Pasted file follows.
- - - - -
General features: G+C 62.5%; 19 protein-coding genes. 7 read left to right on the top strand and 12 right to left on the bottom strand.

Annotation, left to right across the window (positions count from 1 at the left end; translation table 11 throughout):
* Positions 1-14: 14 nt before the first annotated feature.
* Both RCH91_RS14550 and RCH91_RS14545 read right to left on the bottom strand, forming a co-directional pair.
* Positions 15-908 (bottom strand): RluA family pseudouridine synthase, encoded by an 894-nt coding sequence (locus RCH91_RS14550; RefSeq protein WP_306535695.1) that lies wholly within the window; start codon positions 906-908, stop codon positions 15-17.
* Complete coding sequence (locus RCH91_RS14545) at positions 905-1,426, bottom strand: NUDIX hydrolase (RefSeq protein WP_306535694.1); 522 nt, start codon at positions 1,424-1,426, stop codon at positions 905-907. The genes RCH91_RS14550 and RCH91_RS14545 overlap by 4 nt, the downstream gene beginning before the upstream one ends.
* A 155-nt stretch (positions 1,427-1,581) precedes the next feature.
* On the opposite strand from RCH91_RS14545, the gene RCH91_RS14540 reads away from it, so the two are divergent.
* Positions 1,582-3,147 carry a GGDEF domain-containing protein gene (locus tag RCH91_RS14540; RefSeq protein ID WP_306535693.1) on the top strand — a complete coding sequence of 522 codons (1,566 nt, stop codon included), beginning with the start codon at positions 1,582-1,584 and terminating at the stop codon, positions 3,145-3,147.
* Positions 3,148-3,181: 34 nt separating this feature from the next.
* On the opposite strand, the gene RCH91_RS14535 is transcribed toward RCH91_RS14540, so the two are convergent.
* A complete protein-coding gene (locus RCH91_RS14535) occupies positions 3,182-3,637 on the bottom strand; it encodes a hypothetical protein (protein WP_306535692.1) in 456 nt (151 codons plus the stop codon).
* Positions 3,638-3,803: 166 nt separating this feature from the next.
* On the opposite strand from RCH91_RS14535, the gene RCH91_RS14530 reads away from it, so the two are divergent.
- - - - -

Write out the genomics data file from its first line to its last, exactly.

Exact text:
General features: G+C 62.5%; 19 protein-coding genes. 7 read left to right on the top strand and 12 right to left on the bottom strand.

Annotation, left to right across the window (positions count from 1 at the left end; translation table 11 throughout):
* Positions 1-14: 14 nt before the first annotated feature.
* Both RCH91_RS14550 and RCH91_RS14545 read right to left on the bottom strand, forming a co-directional pair.
* Positions 15-908 (bottom strand): RluA family pseudouridine synthase, encoded by an 894-nt coding sequence (locus RCH91_RS14550; RefSeq protein WP_306535695.1) that lies wholly within the window; start codon positions 906-908, stop codon positions 15-17.
* Complete coding sequence (locus RCH91_RS14545) at positions 905-1,426, bottom strand: NUDIX hydrolase (RefSeq protein WP_306535694.1); 522 nt, start codon at positions 1,424-1,426, stop codon at positions 905-907. The genes RCH91_RS14550 and RCH91_RS14545 overlap by 4 nt, the downstream gene beginning before the upstream one ends.
* A 155-nt stretch (positions 1,427-1,581) precedes the next feature.
* On the opposite strand from RCH91_RS14545, the gene RCH91_RS14540 reads away from it, so the two are divergent.
* Positions 1,582-3,147 carry a GGDEF domain-containing protein gene (locus tag RCH91_RS14540; RefSeq protein ID WP_306535693.1) on the top strand — a complete coding sequence of 522 codons (1,566 nt, stop codon included), beginning with the start codon at positions 1,582-1,584 and terminating at the stop codon, positions 3,145-3,147.
* Positions 3,148-3,181: 34 nt separating this feature from the next.
* On the opposite strand, the gene RCH91_RS14535 is transcribed toward RCH91_RS14540, so the two are convergent.
* A complete protein-coding gene (locus RCH91_RS14535) occupies positions 3,182-3,637 on the bottom strand; it encodes a hypothetical protein (protein WP_306535692.1) in 456 nt (151 codons plus the stop codon).
* Positions 3,638-3,803: 166 nt separating this feature from the next.
* On the opposite strand from RCH91_RS14535, the gene RCH91_RS14530 reads away from it, so the two are divergent.